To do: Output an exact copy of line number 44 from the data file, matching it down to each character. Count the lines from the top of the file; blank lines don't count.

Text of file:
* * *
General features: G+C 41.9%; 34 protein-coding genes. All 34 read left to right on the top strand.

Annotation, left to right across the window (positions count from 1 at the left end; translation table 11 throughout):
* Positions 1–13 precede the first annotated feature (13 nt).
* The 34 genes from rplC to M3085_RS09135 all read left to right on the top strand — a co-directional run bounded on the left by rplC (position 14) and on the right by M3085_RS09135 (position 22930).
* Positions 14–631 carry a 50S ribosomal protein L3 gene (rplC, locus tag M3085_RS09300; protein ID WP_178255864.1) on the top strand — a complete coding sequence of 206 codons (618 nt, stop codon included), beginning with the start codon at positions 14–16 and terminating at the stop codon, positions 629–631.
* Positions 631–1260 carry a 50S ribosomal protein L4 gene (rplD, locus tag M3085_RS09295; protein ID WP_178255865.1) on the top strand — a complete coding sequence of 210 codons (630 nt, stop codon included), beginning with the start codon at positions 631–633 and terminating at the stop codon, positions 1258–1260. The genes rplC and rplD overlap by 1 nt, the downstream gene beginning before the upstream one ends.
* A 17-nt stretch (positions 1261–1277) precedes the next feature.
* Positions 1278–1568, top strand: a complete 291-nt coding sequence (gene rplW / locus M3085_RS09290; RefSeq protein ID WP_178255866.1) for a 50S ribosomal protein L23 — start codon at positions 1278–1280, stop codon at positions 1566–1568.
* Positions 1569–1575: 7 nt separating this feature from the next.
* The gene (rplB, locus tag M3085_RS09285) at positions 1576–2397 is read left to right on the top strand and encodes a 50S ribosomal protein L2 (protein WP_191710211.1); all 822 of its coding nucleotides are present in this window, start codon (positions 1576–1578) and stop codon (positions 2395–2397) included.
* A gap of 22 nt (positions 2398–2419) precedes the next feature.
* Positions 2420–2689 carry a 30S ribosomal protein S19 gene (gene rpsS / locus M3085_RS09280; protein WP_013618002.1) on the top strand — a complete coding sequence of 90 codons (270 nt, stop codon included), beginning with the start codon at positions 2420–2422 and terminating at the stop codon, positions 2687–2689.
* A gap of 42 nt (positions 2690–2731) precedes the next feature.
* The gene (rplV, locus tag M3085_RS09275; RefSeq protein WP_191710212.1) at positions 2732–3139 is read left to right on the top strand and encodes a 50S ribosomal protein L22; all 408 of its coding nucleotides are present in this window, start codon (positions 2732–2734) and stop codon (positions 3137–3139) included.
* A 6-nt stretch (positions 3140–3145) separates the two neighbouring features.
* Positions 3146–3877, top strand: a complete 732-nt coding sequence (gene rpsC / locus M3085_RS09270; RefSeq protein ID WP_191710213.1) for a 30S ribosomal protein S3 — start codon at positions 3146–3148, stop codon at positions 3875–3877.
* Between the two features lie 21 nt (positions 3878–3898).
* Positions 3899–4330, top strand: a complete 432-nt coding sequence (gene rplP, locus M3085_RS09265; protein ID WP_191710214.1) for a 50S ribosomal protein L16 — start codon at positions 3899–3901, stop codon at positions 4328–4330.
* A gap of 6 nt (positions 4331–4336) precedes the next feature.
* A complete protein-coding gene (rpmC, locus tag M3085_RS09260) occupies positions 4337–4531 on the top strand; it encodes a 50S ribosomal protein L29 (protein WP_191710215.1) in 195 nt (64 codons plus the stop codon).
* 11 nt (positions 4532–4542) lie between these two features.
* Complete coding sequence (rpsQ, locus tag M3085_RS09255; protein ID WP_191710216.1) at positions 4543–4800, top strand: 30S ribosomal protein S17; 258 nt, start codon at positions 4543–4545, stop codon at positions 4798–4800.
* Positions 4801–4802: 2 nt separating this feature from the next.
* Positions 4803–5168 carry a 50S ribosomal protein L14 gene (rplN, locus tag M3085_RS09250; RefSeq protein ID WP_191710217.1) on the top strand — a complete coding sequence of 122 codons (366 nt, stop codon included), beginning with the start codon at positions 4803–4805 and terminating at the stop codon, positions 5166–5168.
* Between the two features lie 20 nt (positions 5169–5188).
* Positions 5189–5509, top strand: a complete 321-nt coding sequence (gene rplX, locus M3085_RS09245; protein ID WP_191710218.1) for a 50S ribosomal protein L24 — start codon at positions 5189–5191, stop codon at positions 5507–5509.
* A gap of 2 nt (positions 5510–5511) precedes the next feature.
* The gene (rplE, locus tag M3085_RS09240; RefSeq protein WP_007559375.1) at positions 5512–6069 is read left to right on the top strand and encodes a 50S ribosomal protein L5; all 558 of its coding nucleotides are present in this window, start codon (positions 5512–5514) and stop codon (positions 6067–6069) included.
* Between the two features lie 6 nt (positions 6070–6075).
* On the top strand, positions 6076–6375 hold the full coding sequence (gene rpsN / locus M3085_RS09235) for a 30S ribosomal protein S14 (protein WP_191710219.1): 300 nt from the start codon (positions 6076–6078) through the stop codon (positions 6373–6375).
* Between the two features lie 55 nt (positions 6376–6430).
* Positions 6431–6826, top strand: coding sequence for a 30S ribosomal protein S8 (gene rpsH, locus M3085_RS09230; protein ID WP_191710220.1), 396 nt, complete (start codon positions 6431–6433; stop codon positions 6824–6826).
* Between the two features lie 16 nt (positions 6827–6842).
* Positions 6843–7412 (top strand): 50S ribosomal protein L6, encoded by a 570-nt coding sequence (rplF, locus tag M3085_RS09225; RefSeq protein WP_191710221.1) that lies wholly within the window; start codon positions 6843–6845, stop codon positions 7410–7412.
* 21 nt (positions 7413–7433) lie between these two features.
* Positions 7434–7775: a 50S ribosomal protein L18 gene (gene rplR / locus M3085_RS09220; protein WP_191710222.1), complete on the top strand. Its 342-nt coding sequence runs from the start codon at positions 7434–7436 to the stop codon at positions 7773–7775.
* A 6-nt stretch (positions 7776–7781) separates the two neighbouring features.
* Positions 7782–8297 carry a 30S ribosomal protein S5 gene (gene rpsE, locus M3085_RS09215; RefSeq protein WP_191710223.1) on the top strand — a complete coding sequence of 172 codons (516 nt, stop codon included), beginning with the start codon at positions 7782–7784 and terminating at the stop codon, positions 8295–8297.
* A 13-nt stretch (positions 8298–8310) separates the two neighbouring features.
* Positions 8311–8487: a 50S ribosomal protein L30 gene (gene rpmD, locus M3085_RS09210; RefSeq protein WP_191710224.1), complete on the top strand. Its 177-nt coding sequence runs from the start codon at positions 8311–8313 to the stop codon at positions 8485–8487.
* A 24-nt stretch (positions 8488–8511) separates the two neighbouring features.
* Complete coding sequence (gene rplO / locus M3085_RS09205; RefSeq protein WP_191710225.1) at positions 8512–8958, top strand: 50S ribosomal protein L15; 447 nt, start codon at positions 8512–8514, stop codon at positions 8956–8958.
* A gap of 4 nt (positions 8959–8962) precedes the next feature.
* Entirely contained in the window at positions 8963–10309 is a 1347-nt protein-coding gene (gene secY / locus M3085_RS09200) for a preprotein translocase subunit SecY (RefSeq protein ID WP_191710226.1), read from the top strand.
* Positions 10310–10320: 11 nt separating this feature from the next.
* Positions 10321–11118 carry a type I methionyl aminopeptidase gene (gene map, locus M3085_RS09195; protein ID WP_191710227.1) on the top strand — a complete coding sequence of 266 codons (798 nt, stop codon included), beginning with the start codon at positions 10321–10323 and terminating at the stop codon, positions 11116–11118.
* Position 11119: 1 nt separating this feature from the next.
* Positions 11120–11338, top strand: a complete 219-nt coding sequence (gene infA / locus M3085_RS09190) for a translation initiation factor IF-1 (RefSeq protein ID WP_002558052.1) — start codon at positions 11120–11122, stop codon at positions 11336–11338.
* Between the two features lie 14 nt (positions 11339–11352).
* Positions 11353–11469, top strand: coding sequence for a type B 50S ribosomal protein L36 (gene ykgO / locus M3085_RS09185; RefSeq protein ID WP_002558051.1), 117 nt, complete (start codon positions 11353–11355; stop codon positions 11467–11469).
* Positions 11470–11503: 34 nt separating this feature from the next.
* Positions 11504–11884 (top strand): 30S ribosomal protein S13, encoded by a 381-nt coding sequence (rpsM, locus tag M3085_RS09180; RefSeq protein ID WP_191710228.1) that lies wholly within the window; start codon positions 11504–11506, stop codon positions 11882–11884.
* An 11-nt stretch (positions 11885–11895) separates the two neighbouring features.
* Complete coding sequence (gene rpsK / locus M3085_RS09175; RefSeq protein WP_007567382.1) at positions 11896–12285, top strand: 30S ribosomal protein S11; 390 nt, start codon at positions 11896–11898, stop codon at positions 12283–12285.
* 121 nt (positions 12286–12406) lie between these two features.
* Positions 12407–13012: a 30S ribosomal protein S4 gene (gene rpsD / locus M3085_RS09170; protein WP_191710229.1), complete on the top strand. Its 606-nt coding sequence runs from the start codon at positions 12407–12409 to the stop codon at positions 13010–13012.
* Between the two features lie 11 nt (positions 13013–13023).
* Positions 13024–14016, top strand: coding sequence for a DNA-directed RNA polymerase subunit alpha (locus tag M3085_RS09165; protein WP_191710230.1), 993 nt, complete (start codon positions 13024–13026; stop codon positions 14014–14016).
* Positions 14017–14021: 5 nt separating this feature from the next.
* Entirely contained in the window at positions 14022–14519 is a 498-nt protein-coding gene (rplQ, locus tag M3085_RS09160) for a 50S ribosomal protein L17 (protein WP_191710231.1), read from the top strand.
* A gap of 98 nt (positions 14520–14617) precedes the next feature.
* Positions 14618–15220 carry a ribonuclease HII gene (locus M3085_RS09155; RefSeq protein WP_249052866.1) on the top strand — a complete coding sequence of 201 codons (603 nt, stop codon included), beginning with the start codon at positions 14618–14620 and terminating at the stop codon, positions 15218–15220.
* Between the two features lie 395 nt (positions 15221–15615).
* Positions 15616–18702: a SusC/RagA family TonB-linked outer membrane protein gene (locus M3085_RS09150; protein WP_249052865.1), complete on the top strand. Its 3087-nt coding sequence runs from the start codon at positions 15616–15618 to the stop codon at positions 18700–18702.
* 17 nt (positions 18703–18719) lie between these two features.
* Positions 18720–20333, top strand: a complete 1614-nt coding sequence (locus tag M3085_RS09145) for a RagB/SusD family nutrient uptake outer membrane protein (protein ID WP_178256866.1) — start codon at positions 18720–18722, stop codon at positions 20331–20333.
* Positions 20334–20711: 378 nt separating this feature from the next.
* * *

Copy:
* Entirely contained in the window at positions 8963–10309 is a 1347-nt protein-coding gene (gene secY / locus M3085_RS09200) for a preprotein translocase subunit SecY (RefSeq protein ID WP_191710226.1), read from the top strand.